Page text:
If the server is standing directly in the middle, the middle call should be based on a judgement of who on our team is the stronger complete sideout player.
Regardless of who calls for the responsibility before the serve, it’s important for both receivers to communicate when the serve is in-flight.
That last second communication can cue someone to act on the ball if they initially thought their partner was going to take it. “YOU!” and “MINE!” are equally important calls. Both players should keep talking throughout the flight of the ball.
The reason it’s easier for the diagonal receiver to take the middle serves is because when they step laterally, they can also slightly drop their inside foot and create more space, which equates to more time and leads to a better pass in the middle of the volleyball court.
If the parallel player takes the middle, they would have to step and contact the ball closer to the net and cut if off earlier. In general, when you have more space and more time, it leads to a better touch on the first ball.
The second method requires both an ego check, and if you dig really deep, a statistical analysis.
First, we need to make clear that if one player is taller, stronger or even a better hitter, that does not equate to a better side out (scoring) percentage in serve-receive for the team.
Player 1 can be a statistically better passer and a statistically better attacker, but every team is different, and over time, statistics can tell us if we are better when one person receives and attacks. Maybe Player 2 isn’t a great setter. Maybe they are a good setter but the connection between the players just isn’t there. So many details go into figuring out the best solution for your team and it’s best to keep your ego out of it.
If you pay attention to passing and spiking statistics for your beach volleyball team, then you have the option of considering a different method for assigning middle responsibility.
We obviously want to know in which situations our team succeeds most and if that means we sideout better when one player takes the first ball, teams should consider giving more court responsibility to that player.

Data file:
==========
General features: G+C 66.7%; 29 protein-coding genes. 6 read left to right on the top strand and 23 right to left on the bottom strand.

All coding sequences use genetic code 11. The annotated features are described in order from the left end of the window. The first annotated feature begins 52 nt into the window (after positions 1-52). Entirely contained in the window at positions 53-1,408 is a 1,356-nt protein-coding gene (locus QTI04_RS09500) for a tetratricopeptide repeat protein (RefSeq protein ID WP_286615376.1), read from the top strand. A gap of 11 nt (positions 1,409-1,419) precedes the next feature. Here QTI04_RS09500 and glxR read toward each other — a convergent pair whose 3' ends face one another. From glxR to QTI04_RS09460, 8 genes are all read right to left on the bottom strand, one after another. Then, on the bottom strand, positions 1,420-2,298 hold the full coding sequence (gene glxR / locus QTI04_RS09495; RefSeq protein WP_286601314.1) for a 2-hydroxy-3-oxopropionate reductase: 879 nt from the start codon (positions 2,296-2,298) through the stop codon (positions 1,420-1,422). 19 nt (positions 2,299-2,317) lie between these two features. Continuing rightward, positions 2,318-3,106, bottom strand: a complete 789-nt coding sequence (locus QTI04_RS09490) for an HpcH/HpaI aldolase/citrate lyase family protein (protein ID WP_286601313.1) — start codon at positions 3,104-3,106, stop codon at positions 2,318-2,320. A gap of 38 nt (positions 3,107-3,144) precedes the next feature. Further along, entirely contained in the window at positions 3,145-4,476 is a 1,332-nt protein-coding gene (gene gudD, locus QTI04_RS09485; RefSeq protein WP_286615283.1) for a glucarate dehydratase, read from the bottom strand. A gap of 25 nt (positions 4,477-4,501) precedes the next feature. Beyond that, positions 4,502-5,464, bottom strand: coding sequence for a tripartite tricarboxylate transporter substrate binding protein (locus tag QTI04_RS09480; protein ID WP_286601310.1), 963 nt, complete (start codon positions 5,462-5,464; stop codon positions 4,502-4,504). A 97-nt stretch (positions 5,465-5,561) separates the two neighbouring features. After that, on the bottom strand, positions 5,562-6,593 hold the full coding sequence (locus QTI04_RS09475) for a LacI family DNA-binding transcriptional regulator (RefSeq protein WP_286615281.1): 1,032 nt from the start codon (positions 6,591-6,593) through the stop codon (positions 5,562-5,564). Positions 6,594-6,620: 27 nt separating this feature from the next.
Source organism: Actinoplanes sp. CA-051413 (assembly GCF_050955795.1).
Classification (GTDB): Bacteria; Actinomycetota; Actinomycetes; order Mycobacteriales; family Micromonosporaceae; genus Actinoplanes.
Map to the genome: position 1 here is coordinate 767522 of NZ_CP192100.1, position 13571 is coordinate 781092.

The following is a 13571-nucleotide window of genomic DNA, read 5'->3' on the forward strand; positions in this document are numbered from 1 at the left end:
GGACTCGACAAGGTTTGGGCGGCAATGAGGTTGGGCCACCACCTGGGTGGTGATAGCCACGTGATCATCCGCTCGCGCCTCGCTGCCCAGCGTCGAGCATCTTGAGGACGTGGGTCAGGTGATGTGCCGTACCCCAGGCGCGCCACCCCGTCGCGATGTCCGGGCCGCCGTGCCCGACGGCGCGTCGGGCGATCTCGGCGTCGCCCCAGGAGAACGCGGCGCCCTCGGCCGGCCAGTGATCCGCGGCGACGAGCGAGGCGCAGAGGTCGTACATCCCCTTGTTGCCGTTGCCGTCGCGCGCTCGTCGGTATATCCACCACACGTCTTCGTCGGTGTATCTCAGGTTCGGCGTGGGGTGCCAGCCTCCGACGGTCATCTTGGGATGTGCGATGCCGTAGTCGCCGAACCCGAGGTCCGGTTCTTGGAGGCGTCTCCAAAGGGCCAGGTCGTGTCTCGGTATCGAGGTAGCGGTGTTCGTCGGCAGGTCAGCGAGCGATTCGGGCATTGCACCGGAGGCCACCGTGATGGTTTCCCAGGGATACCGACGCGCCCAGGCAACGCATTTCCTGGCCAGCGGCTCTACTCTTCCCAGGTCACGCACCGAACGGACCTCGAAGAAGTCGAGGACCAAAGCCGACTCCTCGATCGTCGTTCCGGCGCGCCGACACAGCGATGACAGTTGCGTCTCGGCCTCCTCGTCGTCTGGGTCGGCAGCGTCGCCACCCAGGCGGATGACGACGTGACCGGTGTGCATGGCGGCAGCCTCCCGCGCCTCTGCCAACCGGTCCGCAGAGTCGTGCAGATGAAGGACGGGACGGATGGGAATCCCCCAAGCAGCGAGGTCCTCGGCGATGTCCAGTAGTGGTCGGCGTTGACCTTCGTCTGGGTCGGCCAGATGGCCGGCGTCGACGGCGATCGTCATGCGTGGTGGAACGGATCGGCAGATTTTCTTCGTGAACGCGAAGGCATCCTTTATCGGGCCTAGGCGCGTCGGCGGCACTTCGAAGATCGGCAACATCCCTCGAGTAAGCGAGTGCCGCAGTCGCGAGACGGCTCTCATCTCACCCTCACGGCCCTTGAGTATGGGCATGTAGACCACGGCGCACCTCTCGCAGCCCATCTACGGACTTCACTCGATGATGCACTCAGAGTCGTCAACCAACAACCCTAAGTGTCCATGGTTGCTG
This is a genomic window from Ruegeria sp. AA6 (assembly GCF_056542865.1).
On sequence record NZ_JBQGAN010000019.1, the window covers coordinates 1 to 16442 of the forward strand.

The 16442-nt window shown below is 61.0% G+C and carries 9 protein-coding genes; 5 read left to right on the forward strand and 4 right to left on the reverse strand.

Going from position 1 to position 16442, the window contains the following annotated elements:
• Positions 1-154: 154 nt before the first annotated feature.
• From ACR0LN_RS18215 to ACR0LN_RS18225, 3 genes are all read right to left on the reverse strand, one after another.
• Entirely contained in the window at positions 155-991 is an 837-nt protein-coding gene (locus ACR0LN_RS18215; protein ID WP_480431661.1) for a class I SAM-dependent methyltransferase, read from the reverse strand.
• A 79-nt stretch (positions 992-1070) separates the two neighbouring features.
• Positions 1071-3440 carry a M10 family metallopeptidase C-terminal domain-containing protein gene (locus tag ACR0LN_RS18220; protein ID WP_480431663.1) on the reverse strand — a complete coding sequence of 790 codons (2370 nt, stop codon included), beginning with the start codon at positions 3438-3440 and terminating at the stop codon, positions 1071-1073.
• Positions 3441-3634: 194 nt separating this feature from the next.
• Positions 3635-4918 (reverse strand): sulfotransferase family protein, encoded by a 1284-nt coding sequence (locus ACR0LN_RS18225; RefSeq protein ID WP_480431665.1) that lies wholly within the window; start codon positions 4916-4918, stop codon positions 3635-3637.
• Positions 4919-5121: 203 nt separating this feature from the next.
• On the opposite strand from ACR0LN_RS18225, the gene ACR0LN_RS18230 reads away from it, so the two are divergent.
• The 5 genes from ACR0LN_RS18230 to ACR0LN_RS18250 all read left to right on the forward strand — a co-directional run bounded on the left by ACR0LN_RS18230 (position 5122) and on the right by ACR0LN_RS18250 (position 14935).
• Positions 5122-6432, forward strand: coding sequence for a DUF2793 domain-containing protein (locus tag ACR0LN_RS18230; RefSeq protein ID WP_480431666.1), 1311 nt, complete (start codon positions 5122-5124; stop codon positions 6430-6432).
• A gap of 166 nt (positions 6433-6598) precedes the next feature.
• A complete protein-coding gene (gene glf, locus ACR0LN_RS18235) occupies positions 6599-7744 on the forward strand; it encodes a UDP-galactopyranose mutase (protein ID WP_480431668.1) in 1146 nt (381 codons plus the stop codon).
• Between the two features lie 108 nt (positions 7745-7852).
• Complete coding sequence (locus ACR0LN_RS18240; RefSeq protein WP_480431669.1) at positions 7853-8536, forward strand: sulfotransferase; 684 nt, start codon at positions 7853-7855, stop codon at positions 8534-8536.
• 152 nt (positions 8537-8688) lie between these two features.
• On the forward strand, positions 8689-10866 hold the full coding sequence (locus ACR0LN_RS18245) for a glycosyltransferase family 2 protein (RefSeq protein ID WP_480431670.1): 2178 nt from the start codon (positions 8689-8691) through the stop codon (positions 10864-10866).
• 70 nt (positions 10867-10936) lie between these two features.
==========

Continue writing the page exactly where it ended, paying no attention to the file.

Play to your point winning statistics, and not just the individual skills. Sometimes, they match up in an obvious way but not always.
The final consideration for who should take the middle ball has to do with wind direction. The wind causes an environment of directional advantages.
When we hit into the wind, if we use topspin, we can hit harder and the ball drops to the ground faster. When a volleyball is pushed into the wind, it moves more. If there is no spin, as in the case with setting, the ball can move in an unpredictable pattern.
It is easier for hitters if sets travel with the wind because wind currents don’t play with its path.
Long story short, it is easier to be accurate when setting with the wind, it is easier to hit a ball that has been set with the wind and hitters can be more lethal when hitting into the wind. With all these things in mind, if we are facing the net in serve receive and the wind is coming from our left hand side, our team will be more effective when our sets travel right and our hitters can attack left.
Another way of saying this is that when the wind is on our left side, the “good side” is the right side.
We want to pass and attack from the right. If we apply this to serve receive responsibilities, with all other things being equal, when the wind is coming from our left, we have an advantage if our right side player receives the serve. It would be advantageous for that person to pass those middle balls. The reverse applies when the wind is coming from the other direction.
When there is heavy side wind, most knowledgeable players will set themselves up to serve into the wind. In heavy wind situations, receivers are quite vulnerable on the side the wind is coming from. If the wind is coming from the right, we don’t like to serve receive or play defense on the right side.
Again, the ball drops faster (if there is topspin) and moves more if there is a float (no spin) on the ball. It’s very difficult to chase a ball that is accelerating past you, so if the wind is on our left and the server is on our right, our team should shift left and angle our bodies towards the server.